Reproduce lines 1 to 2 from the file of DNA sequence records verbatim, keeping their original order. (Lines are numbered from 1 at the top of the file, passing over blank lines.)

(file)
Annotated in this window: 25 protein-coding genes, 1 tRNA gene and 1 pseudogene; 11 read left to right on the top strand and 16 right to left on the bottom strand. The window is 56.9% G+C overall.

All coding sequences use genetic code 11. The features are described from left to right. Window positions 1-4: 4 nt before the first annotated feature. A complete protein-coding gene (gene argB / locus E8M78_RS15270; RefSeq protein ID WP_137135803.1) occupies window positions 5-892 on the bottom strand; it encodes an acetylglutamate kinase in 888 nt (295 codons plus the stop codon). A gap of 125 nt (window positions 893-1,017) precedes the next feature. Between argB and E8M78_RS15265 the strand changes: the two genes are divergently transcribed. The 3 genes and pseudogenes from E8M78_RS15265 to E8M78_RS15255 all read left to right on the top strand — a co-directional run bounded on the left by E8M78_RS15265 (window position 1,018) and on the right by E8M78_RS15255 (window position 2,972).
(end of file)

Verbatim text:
Annotated in this window: 25 protein-coding genes, 1 tRNA gene and 1 pseudogene; 11 read left to right on the top strand and 16 right to left on the bottom strand. The window is 56.9% G+C overall.

All coding sequences use genetic code 11. The features are described from left to right. Window positions 1-4: 4 nt before the first annotated feature. A complete protein-coding gene (gene argB / locus E8M78_RS15270; RefSeq protein ID WP_137135803.1) occupies window positions 5-892 on the bottom strand; it encodes an acetylglutamate kinase in 888 nt (295 codons plus the stop codon). A gap of 125 nt (window positions 893-1,017) precedes the next feature. Between argB and E8M78_RS15265 the strand changes: the two genes are divergently transcribed. The 3 genes and pseudogenes from E8M78_RS15265 to E8M78_RS15255 all read left to right on the top strand — a co-directional run bounded on the left by E8M78_RS15265 (window position 1,018) and on the right by E8M78_RS15255 (window position 2,972).